Theorem: $\lim_{x\to a}\ f(x)=L$ if and only if $\lim_{x\to a^-}\ f(x)=L$ and $\lim_{x\to a^+}f(x)=L$.
Proof:

First we suppose that $\lim_{x\to a}\ f(x)=L$. This means for all $\epsilon>0$ there exists a $\delta>0$ such that if $0< |x-a|< \delta$ then $|f(x)-L|< \epsilon$.

We want to show that $\lim_{x\to a^-}\ f(x)=L$ (the argument for $x\to a^+$ will be very similar).

Consider any $\epsilon >0$. We must find a $\delta>0$ such that if $0< a-x< \delta$ then $|f(x)-L|< \epsilon$.

By assumption we can find a $\delta>0$ such that if $0< |x-a|< \delta$ then $|f(x)-L|< \epsilon$. This $\delta$ will work for the desired conclusion since if $0< a-x< \delta$, then $0< |a-x|=|x-a|< \delta$, hence we get $|f(x)-L|< \epsilon$.

This shows that $\lim_{x\to a^-}\ f(x)=L$, and as mentioned before, the argument for $x\to a^+$ is similar.

Now suppose that $\lim_{x\to a^-}\ f(x)=L$ and $\lim_{x\to a^+}\ f(x)=L$.

This means for all $\epsilon>0$ there exists a $\delta_1>0$ such that if $0< a-x< \delta_1$ then $|f(x)-L|< \epsilon$, and there exists a $\delta_2$ such that if $0< x-a< \delta_2$ then $|f(x)-L|< \epsilon$.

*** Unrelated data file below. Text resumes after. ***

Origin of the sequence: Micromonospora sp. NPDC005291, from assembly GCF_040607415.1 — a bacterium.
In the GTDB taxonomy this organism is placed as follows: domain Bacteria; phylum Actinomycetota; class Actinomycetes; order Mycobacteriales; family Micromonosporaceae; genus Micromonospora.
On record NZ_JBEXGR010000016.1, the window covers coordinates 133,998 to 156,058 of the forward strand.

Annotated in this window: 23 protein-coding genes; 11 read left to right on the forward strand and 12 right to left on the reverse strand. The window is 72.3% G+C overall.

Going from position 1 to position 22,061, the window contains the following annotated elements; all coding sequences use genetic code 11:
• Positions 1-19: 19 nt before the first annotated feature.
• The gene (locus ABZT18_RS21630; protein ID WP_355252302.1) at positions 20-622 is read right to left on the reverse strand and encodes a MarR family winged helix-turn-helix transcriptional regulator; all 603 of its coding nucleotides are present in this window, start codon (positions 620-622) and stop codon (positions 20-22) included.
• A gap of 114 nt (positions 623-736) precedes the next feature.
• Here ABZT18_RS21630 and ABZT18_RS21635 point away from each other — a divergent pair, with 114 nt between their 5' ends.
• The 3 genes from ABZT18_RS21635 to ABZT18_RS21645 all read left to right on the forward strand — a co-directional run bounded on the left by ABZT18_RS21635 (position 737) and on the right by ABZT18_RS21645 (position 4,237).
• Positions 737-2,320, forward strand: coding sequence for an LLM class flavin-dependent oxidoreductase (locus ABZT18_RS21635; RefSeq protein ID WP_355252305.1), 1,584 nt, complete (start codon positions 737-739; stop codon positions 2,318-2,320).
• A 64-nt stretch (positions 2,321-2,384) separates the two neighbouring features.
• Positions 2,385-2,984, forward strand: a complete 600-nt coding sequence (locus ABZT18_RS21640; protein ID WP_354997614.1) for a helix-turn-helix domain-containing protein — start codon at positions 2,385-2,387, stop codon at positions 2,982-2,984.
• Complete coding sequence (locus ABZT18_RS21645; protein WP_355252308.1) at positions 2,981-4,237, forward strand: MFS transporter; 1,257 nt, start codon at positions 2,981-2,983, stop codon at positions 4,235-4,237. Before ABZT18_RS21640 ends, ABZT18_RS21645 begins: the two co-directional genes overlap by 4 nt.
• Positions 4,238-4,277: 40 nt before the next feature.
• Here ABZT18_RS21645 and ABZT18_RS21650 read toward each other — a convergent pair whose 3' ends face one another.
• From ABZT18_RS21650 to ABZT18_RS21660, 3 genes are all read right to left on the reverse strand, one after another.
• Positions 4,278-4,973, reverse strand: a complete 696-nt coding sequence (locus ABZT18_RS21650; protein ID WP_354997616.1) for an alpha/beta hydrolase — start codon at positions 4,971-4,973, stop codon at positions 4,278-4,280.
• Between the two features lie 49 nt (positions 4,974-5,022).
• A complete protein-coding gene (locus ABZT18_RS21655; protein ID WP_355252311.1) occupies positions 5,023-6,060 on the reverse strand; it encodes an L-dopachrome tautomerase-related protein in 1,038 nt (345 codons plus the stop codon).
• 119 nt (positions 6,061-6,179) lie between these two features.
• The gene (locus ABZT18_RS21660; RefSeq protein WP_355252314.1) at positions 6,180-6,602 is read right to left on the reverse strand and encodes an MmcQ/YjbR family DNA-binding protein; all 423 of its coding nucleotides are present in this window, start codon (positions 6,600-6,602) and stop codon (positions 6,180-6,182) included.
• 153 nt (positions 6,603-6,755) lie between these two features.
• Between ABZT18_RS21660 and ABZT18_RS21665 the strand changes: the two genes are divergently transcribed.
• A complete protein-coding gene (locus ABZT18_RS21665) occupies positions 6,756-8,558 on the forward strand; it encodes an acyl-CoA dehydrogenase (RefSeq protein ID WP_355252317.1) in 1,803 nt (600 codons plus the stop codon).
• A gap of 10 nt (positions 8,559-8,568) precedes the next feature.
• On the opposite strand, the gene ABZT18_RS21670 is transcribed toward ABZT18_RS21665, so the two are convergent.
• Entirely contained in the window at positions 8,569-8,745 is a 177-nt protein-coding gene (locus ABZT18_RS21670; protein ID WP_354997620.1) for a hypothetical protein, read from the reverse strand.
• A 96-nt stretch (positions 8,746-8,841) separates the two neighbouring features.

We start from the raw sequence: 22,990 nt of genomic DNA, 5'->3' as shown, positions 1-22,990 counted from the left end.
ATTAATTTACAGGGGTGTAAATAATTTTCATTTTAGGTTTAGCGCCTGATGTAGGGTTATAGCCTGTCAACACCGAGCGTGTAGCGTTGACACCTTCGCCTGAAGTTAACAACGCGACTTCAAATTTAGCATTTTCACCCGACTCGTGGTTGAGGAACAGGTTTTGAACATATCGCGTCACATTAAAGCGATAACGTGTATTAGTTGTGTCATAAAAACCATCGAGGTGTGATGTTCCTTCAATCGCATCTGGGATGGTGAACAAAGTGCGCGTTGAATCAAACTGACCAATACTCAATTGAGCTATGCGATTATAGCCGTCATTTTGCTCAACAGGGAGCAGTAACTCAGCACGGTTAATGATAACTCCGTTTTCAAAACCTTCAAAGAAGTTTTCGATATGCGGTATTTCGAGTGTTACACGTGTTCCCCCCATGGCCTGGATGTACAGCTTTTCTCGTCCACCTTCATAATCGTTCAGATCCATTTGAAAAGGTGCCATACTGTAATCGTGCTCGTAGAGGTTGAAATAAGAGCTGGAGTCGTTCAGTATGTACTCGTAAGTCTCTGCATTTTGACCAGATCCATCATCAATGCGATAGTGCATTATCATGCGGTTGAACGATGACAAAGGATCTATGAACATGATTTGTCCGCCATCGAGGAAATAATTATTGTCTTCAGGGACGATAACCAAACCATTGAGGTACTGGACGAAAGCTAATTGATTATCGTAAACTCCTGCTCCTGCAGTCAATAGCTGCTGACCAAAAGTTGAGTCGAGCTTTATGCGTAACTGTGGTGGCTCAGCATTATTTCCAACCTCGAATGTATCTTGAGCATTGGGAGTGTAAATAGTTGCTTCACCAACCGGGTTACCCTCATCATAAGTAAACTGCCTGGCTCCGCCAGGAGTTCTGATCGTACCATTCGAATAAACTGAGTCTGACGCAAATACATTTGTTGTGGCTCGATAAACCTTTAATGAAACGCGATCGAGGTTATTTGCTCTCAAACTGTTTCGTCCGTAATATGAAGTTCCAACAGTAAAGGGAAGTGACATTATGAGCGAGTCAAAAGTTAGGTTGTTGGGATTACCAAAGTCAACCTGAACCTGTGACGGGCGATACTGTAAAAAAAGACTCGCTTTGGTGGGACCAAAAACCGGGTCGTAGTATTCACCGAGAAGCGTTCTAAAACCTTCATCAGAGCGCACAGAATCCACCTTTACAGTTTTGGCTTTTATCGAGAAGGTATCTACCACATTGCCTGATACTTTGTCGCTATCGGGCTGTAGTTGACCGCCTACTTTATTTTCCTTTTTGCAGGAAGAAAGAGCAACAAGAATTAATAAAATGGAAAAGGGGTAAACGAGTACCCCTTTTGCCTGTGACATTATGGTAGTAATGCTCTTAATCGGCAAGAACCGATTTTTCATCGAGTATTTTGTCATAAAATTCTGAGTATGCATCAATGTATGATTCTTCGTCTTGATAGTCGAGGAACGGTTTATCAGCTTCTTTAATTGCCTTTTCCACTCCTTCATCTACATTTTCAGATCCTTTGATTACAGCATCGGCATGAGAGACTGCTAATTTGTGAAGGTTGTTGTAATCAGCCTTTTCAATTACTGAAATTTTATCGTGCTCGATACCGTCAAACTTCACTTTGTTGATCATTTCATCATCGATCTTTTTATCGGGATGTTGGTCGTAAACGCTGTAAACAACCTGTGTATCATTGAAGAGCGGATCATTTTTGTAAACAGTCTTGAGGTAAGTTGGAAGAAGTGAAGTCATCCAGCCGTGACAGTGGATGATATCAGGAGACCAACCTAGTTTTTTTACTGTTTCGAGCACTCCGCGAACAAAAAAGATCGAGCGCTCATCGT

We want to show that $\lim_{x\to a}\ f(x)=L$. Consider any $\epsilon >0$. We must find a $\delta>0$ such that if $0< |x-a|< \delta$ then $|f(x)-L|< \epsilon$.

Take $\delta=\text{min}(\delta_1,\delta_2)$ and assume $0< |x-a|< \delta$. Now either $x-a< 0$ or $x-a\ge 0$.

In the first case, $|x-a|=-(x-a)=a-x$, hence $0< a-x< \delta< \delta_1$, which implies $|f(x)-L|< \epsilon$.

In the second case, $|x-a|=x-a$, hence $0< x-a< \delta< \delta_2$, which also implies $|f(x)-L|< \epsilon$.

So in either case, we get $|f(x)-L|< \epsilon$, which shows that $\lim_{x\to a}\ f(x)=L$.